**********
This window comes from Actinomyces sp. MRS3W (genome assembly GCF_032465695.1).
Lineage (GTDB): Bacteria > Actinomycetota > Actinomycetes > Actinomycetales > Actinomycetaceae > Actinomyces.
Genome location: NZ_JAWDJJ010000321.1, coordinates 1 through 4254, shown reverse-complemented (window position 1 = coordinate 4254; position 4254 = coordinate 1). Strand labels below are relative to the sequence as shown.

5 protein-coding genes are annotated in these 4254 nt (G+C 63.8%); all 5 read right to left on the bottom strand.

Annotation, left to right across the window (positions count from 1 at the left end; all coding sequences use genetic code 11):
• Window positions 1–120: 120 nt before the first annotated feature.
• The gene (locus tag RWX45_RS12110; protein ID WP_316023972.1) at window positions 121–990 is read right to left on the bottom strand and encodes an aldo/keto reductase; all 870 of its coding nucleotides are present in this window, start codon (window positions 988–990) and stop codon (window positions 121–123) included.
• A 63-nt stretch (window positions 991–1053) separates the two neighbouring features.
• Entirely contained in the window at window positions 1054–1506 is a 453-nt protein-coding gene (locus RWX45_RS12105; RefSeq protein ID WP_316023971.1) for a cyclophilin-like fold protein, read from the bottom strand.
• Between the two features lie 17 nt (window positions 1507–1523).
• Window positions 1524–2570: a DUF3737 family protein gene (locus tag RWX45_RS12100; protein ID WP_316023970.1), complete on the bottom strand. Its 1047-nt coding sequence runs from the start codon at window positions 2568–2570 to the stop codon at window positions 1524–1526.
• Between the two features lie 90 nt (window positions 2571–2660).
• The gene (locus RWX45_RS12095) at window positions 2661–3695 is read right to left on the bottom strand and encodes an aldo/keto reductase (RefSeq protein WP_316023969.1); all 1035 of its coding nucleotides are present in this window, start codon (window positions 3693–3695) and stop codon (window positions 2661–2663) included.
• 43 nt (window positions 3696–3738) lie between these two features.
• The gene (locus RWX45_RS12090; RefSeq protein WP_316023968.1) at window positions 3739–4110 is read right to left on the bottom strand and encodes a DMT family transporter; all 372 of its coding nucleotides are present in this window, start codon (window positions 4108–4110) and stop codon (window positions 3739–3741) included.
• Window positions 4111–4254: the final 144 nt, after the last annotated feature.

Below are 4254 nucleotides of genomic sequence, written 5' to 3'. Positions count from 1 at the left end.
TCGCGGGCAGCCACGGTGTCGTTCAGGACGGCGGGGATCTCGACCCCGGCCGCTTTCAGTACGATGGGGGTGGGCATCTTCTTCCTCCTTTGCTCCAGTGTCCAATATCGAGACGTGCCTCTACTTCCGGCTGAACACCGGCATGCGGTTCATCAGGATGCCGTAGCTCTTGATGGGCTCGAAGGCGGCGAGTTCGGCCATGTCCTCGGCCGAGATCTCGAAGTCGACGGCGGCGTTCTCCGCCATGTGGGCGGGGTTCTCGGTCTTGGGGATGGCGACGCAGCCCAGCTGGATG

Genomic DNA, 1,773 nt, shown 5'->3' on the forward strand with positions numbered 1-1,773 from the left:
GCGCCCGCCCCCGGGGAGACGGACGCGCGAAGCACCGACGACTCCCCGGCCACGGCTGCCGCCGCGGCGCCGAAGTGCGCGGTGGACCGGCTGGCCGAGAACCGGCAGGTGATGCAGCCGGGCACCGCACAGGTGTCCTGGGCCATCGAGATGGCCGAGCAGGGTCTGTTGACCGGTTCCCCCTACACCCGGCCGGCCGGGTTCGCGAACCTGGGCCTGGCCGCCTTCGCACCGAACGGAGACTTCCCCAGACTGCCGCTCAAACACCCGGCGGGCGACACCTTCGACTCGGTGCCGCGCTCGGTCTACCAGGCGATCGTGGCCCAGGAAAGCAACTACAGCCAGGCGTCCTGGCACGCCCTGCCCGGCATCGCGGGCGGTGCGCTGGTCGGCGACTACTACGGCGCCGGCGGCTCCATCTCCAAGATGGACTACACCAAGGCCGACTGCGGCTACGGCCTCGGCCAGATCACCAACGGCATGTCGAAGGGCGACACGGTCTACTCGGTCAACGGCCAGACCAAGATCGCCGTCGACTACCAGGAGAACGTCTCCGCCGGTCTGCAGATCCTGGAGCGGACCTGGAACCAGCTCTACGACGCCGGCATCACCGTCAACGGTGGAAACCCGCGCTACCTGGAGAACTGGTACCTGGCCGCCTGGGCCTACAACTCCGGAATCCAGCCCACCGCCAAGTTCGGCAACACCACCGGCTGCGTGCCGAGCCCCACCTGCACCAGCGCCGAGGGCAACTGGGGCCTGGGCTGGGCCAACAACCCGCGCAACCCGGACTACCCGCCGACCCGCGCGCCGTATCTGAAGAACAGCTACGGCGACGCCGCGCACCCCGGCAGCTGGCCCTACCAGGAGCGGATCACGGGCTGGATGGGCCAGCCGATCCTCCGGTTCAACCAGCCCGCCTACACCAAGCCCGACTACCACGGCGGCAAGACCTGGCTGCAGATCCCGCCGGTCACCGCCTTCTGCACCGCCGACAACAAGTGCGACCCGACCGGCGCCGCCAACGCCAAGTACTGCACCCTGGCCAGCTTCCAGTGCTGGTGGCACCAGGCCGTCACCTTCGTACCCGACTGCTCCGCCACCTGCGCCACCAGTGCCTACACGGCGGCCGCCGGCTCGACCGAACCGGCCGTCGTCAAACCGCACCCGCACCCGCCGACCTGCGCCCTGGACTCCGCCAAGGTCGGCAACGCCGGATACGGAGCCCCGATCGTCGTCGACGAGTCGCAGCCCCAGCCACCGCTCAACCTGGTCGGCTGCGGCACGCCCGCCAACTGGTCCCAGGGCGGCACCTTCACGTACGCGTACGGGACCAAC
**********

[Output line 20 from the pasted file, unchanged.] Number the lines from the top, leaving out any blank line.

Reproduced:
GCGCCCGCCCCCGGGGAGACGGACGCGCGAAGCACCGACGACTCCCCGGCCACGGCTGCCGCCGCGGCGCCGAAGTGCGCGGTGGACCGGCTGGCCGAGAACCGGCAGGTGATGCAGCCGGGCACCGCACAGGTGTCCTGGGCCATCGAGATGGCCGAGCAGGGTCTGTTGACCGGTTCCCCCTACACCCGGCCGGCCGGGTTCGCGAACCTGGGCCTGGCCGCCTTCGCACCGAACGGAGACTTCCCCAGACTGCCGCTCAAACACCCGGCGGGCGACACCTTCGACTCGGTGCCGCGCTCGGTCTACCAGGCGATCGTGGCCCAGGAAAGCAACTACAGCCAGGCGTCCTGGCACGCCCTGCCCGGCATCGCGGGCGGTGCGCTGGTCGGCGACTACTACGGCGCCGGCGGCTCCATCTCCAAGATGGACTACACCAAGGCCGACTGCGGCTACGGCCTCGGCCAGATCACCAACGGCATGTCGAAGGGCGACACGGTCTACTCGGTCAACGGCCAGACCAAGATCGCCGTCGACTACCAGGAGAACGTCTCCGCCGGTCTGCAGATCCTGGAGCGGACCTGGAACCAGCTCTACGACGCCGGCATCACCGTCAACGGTGGAAACCCGCGCTACCTGGAGAACTGGTACCTGGCCGCCTGGGCCTACAACTCCGGAATCCAGCCCACCGCCAAGTTCGGCAACACCACCGGCTGCGTGCCGAGCCCCACCTGCACCAGCGCCGAGGGCAACTGGGGCCTGGGCTGGGCCAACAACCCGCGCAACCCGGACTACCCGCCGACCCGCGCGCCGTATCTGAAGAACAGCTACGGCGACGCCGCGCACCCCGGCAGCTGGCCCTACCAGGAGCGGATCACGGGCTGGATGGGCCAGCCGATCCTCCGGTTCAACCAGCCCGCCTACACCAAGCCCGACTACCACGGCGGCAAGACCTGGCTGCAGATCCCGCCGGTCACCGCCTTCTGCACCGCCGACAACAAGTGCGACCCGACCGGCGCCGCCAACGCCAAGTACTGCACCCTGGCCAGCTTCCAGTGCTGGTGGCACCAGGCCGTCACCTTCGTACCCGACTGCTCCGCCACCTGCGCCACCAGTGCCTACACGGCGGCCGCCGGCTCGACCGAACCGGCCGTCGTCAAACCGCACCCGCACCCGCCGACCTGCGCCCTGGACTCCGCCAAGGTCGGCAACGCCGGATACGGAGCCCCGATCGTCGTCGACGAGTCGCAGCCCCAGCCACCGCTCAACCTGGTCGGCTGCGGCACGCCCGCCAACTGGTCCCAGGGCGGCACCTTCACGTACGCGTACGGGACCAAC